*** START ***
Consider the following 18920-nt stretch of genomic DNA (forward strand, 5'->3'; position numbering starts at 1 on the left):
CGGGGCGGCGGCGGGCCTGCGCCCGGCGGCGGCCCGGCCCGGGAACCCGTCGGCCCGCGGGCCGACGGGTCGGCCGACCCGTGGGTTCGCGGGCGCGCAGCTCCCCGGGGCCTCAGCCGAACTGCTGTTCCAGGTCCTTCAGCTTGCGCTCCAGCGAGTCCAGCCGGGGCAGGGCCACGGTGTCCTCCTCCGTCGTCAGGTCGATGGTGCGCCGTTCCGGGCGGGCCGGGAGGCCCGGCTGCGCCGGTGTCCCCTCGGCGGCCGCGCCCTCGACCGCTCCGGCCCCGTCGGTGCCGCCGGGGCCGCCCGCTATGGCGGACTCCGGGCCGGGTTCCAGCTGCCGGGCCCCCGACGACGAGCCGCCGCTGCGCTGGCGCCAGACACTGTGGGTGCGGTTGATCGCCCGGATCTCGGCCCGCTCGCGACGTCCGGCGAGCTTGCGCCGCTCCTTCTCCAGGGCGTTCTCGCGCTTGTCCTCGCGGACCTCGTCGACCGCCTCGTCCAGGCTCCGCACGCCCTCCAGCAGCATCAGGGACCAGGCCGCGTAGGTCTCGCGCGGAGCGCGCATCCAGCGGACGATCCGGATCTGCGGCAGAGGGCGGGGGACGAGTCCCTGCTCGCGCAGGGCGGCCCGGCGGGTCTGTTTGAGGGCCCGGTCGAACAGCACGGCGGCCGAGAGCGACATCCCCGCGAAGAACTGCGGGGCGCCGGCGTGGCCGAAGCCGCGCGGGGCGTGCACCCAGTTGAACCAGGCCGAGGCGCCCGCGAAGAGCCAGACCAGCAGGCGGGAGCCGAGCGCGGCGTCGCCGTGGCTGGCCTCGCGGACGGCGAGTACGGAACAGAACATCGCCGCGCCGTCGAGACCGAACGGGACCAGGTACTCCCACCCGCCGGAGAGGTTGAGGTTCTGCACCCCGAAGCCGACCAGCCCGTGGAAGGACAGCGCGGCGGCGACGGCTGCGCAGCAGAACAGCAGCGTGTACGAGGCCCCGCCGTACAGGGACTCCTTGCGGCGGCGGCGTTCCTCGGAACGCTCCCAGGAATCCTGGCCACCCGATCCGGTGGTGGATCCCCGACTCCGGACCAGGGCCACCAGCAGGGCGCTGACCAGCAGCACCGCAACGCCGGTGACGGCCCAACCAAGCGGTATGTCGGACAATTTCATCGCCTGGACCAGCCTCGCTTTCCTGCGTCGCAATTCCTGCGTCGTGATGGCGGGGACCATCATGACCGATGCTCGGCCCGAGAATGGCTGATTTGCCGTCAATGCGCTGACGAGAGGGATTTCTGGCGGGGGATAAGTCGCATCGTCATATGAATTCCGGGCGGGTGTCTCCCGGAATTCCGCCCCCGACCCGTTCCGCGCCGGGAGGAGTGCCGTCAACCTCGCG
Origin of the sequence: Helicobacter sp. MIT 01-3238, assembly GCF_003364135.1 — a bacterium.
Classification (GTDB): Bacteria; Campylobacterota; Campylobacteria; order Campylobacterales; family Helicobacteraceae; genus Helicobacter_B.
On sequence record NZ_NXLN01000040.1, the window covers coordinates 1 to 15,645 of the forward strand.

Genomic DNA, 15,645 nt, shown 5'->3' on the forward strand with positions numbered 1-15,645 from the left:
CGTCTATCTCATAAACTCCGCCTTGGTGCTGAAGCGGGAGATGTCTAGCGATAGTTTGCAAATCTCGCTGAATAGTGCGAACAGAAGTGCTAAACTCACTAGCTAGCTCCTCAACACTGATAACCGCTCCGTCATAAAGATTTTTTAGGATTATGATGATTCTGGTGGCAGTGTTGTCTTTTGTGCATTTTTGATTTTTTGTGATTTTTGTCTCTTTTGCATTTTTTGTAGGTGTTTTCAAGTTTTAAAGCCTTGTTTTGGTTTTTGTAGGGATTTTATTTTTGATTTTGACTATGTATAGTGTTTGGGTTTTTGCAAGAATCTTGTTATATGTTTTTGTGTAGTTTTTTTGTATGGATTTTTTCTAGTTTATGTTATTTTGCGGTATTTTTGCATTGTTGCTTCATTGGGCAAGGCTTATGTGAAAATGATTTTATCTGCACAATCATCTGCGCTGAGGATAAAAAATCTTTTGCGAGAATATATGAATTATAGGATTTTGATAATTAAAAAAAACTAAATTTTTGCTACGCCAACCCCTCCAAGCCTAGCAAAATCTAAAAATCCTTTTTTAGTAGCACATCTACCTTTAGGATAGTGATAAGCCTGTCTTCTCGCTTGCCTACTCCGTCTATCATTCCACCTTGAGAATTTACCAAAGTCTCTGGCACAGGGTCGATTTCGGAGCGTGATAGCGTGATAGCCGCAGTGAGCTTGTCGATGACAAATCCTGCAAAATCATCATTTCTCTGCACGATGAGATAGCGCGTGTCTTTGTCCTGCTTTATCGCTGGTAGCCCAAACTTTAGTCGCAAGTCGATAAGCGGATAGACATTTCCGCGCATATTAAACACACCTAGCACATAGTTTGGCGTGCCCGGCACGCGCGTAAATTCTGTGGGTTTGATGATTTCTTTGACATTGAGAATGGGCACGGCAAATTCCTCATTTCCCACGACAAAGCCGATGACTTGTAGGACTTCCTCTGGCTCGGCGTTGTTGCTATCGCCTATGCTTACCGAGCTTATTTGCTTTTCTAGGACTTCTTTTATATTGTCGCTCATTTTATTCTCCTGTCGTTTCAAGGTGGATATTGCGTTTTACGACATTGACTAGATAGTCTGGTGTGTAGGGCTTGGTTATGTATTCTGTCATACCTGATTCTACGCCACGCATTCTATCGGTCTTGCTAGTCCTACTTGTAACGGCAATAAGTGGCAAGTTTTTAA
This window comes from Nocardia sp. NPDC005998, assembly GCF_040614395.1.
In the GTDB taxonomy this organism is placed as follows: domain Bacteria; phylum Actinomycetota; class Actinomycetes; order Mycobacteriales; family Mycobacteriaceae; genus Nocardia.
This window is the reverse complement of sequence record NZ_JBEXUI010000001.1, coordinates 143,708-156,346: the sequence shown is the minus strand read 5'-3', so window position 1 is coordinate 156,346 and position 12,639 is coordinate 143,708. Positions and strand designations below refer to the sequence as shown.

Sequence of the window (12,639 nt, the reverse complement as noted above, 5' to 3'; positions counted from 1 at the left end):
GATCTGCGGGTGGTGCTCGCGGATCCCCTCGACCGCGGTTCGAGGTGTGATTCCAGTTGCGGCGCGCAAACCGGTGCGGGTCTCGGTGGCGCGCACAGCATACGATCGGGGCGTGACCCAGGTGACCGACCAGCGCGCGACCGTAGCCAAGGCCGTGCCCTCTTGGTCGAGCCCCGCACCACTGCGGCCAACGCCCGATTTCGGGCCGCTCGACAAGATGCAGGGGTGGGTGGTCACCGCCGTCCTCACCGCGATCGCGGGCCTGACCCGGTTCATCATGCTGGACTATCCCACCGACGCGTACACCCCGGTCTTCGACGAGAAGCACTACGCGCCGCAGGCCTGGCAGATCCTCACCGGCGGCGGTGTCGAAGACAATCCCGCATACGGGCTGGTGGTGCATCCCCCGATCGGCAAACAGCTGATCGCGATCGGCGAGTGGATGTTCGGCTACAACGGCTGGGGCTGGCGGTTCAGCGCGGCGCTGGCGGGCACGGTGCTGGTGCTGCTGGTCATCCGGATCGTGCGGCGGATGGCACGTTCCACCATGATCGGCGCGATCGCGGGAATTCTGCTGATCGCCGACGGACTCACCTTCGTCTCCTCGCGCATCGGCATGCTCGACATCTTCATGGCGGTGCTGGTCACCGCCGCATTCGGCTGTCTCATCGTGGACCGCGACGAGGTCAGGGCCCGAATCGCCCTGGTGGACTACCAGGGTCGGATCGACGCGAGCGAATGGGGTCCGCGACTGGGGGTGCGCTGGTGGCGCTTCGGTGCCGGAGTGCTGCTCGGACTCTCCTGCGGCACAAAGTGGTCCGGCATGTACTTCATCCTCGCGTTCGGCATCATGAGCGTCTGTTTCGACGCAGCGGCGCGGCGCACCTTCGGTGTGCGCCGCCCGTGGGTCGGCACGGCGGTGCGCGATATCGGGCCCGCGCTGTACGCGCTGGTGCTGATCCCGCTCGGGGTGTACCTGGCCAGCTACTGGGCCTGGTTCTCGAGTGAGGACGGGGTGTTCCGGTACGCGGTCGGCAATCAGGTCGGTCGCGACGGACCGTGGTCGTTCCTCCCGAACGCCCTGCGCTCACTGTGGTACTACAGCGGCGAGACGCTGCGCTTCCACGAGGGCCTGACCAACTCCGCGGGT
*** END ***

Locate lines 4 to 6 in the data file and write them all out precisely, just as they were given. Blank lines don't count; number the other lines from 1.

Classification (GTDB): Bacteria; Campylobacterota; Campylobacteria; order Campylobacterales; family Helicobacteraceae; genus Helicobacter_B.
On sequence record NZ_NXLN01000040.1, the window covers coordinates 1 to 15,645 of the forward strand.

Genomic DNA, 15,645 nt, shown 5'->3' on the forward strand with positions numbered 1-15,645 from the left: